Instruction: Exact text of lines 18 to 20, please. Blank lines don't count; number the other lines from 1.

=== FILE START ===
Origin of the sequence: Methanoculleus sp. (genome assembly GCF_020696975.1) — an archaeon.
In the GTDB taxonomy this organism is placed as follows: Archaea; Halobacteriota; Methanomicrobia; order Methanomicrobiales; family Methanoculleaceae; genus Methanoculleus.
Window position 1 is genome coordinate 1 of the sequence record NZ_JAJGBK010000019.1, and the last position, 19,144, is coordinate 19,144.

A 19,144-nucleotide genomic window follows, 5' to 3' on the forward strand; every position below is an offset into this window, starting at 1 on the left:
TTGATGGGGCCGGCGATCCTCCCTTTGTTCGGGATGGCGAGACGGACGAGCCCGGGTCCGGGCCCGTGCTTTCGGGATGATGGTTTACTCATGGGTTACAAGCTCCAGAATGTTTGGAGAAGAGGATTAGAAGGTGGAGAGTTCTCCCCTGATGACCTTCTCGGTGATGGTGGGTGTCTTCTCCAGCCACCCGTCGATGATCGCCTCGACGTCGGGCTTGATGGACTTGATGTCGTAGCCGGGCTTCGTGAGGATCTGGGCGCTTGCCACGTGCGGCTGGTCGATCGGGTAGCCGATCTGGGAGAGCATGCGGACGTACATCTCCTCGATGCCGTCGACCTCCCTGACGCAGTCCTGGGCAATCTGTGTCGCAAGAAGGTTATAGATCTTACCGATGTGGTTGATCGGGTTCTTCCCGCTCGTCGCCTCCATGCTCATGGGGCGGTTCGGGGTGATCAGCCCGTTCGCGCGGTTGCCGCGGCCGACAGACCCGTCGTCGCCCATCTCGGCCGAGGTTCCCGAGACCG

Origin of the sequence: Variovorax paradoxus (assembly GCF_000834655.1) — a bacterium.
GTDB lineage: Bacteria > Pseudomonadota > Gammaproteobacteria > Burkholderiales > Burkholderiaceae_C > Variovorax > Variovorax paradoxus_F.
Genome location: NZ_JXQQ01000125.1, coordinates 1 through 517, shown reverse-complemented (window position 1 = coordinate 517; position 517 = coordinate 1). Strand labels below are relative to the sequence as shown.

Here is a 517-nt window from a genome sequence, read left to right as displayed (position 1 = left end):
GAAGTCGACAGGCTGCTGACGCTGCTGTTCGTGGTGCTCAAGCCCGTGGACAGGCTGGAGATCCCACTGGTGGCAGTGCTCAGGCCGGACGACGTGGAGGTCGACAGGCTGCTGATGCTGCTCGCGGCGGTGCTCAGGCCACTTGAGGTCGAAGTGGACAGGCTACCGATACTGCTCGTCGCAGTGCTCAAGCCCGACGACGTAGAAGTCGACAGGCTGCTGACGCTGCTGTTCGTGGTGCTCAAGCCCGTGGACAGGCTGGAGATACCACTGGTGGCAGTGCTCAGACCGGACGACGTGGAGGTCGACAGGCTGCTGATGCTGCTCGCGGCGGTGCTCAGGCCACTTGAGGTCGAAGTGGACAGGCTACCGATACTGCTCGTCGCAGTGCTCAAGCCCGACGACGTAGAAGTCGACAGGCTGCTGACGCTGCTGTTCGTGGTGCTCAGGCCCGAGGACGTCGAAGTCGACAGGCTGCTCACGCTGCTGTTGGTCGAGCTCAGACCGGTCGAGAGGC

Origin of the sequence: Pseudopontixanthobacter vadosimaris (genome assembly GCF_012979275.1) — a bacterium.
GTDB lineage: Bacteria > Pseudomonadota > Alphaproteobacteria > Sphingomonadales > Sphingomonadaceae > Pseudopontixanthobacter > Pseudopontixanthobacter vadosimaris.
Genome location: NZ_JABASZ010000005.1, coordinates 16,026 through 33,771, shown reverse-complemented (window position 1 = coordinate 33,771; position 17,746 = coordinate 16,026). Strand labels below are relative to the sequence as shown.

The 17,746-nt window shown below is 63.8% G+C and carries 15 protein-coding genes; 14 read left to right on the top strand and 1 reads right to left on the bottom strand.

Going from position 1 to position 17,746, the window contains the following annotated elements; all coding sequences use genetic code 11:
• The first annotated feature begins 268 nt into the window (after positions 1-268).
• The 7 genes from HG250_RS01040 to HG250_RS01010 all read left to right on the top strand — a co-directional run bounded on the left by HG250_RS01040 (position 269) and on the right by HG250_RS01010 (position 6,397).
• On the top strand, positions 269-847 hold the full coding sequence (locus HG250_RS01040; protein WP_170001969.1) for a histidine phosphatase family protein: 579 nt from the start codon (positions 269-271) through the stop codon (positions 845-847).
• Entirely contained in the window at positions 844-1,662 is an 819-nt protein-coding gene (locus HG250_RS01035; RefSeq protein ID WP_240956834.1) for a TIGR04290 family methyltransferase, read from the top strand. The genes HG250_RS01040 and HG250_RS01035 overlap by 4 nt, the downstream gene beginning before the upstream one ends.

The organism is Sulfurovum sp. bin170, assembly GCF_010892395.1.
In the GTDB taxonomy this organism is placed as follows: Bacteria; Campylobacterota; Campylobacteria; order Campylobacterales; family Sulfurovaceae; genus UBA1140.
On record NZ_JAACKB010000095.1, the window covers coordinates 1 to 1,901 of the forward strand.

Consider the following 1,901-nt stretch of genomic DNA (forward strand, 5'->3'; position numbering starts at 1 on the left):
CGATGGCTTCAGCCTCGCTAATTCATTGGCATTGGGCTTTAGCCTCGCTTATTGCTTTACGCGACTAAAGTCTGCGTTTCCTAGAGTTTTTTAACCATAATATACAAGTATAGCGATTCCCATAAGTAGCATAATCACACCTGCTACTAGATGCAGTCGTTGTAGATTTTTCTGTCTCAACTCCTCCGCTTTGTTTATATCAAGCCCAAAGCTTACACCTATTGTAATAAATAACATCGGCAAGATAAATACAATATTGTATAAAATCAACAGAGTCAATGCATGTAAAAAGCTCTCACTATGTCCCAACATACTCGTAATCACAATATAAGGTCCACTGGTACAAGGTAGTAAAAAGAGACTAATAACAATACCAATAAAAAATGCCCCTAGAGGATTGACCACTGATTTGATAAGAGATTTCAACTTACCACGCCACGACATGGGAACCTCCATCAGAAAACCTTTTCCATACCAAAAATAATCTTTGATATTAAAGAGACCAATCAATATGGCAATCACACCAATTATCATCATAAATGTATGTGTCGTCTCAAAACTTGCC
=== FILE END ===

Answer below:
• On the top strand, positions 269-847 hold the full coding sequence (locus HG250_RS01040; protein WP_170001969.1) for a histidine phosphatase family protein: 579 nt from the start codon (positions 269-271) through the stop codon (positions 845-847).
• Entirely contained in the window at positions 844-1,662 is an 819-nt protein-coding gene (locus HG250_RS01035; RefSeq protein ID WP_240956834.1) for a TIGR04290 family methyltransferase, read from the top strand. The genes HG250_RS01040 and HG250_RS01035 overlap by 4 nt, the downstream gene beginning before the upstream one ends.

The organism is Sulfurovum sp. bin170, assembly GCF_010892395.1.